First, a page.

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Old magic: Revisiting Satyajit Ray's 'Goopy Gyne Bagha Byne'

Krishnarjun Bhattacharya

Updated: February 8, 2016, 11:32 AM IST
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Old magic: Revisiting Satyajit Ray's 'Goopy Gyne Bagha Byne'
The film talks about a journey that two people share, Goopy Gyne and Bagha Byne, and being horrible musicians, they’re banished from their own kingdoms.
Fantasy, upon its inception as a genre, was used as a tool of change, as a way of showing other worlds and protesting against malpractices in current regimes in so subtle a way—using dragons and elves and creatures of all kinds of magic—that the truth in it had both the advantage of being virtually undetectable, yet shining like a mirror if one looked hard enough, and I say mirror because most of these realizations do start from oneself. This has always been heralded as the original, purest purpose of the genre by many masters of the same.

Undoubtedly a lot of us will have heard of J.R.R Tolkien’s ‘The Lord of the Rings’ and Peter Jackson’s adaptation for the cinema. Here, I mention LOTR because it is probably the highest bar that has been set by popular culture and reading trends when it comes to Fantasy, though there are many purists who will disagree and find much more substance in the works of several other Fantasy authors like Terry Pratchett and Ursula K le Guin, just to name a couple. In India, there have been fantastic explorations in Fantasy and Science fiction in vernacular languages, many of whom remain un-translated, even fewer finding their way towards a film adaptation—I’d like to bring to notice one such gem, a High Fantasy Musical Fairy Tale-like Undefinable directed by Satyajit Ray in 1969, titled ‘Goopy Gyne Bagha Byne’.

The film itself is quite underrated. The Bengali populace though, always in love with magic and familiar with the tales of ‘Thakumar Jhuli’ have always known and loved this film, but as something that can be viewed more by an outside audience, an international audience, this is not one of the films Ray is popularly remembered by. The film talks about a journey that two people share, Goopy Gyne and Bagha Byne, and being horrible musicians, they’re banished from their own kingdoms. They meet in a forest where they somehow manage to please the King of the Ghosts, who grants them three boons. With their newfound abilities, these unconventional and remarkable protagonists embark on a set of adventures.

It’s 1969, and at first glance the magic you see in the film is related to the special effects, employing the use of stop motion/ pixilation and celluloid cutting in what I’m sure is one of the earliest Indian films to do so, at a time when no one’s really thinking of venturing into uncharted territory like Fantasy in India. Because of these, and the deceptively simple context of the story, this is popularly heralded as a film for children.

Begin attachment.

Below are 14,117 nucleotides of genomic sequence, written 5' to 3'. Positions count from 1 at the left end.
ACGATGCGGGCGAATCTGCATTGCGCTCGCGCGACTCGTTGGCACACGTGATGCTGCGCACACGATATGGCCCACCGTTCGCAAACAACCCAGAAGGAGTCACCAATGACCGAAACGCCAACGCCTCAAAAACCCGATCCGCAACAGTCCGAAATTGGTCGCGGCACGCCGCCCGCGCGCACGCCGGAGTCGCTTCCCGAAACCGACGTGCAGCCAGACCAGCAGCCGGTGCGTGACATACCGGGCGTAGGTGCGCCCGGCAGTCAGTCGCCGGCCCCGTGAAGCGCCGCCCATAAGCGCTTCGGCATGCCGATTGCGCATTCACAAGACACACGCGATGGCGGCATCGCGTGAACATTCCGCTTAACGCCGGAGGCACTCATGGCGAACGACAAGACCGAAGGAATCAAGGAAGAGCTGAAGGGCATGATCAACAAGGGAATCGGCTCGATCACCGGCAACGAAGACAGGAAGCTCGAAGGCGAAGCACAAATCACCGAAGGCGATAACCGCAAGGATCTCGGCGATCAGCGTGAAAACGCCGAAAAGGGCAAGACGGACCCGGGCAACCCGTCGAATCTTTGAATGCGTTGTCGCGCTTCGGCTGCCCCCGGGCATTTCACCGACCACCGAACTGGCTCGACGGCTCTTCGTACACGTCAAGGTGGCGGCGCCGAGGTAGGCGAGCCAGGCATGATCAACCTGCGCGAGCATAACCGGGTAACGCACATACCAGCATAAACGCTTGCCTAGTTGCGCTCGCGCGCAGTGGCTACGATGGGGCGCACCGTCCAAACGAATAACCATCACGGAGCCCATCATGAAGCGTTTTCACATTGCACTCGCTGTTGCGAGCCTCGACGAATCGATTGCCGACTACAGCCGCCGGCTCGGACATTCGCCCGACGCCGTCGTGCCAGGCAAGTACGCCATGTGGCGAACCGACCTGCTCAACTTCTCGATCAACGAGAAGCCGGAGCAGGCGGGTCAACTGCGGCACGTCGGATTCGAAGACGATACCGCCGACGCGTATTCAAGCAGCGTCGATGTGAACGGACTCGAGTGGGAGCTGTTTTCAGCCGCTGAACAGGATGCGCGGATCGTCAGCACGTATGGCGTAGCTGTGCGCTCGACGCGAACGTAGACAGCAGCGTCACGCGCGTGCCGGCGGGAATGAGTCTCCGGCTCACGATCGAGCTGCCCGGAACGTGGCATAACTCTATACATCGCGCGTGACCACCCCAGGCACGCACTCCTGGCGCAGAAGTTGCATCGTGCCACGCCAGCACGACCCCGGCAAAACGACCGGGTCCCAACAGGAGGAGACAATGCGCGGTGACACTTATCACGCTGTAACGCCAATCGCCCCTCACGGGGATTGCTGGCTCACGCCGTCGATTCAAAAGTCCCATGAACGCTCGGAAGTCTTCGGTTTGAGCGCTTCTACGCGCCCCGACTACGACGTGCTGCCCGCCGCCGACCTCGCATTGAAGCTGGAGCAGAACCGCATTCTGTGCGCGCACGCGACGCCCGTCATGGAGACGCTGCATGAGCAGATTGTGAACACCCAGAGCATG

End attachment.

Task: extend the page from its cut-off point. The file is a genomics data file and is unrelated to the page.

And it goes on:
Look closer, however, and you’ll notice the magic seeps beyond what you simply see. The film is a political satire, an allegory about the horrors of war, and the toll it might take. It has the maturity to make its characters grey rather than slipping through the whole black and white shades that films for children (and Fantasy, for that matter) mostly do. But no, Goopy Gyne Bagha Byne talks about coup de tats, puppet rulers, invasion, brainwashing, the idea of utopia, and as mentioned earlier, the unstoppable war machinery and it’s motivations—extremely relatable touches of the real that fit perfectly in contemporary governments and current political situations—one simply has to lift the veil that is the film. Take another step back, and the film might transform into a travelogue talking about the keeping dreams alive, about believing in oneself, about actually taking the time to sit back and ponder the larger questions about life itself, a transformative experience in the waiting. And then there’s the music.

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The film in itself is an ode to music, of music having the power to render people standstill (literally and otherwise), of music being the one language that may yet unify all caste, creed, religion. And it pulls this off beautifully, magically, with the touch of a master, without falling prey to something which might be perceived as preachy. Like a musical of sorts, it uses songs to move the story along—and there’s a story here, that Satyajit Ray also made the film to prove a point the certain critics who proclaimed he was afraid of using songs in his films. Ray composed the music himself.

It is extremely difficult, almost impossible, for a film that encompasses such a wide spectrum of thought processes and beliefs to be uncomplicated, but there you have it again; Goopy Gyne Bagha Byne deals with its content with the innocence and awe of a wide eyed child—and that is precisely what makes the film magical, being able to see through that lens despite the ever present subtext. That is true magic, rendering the film an important watch in these troubled times.

And I believe I’ve only managed to scratch the tip of the iceberg here; a very wise man once told me a good film is like a diamond, one only has to turn it to see the light in a different way. Goopy Gyne Bagha Byne, similarly, evolves with each watch, newer things coming to light, sequences finding their contemporary comparisons as time goes on, a true classic.
First Published: February 8, 2016, 11:17 AM IST

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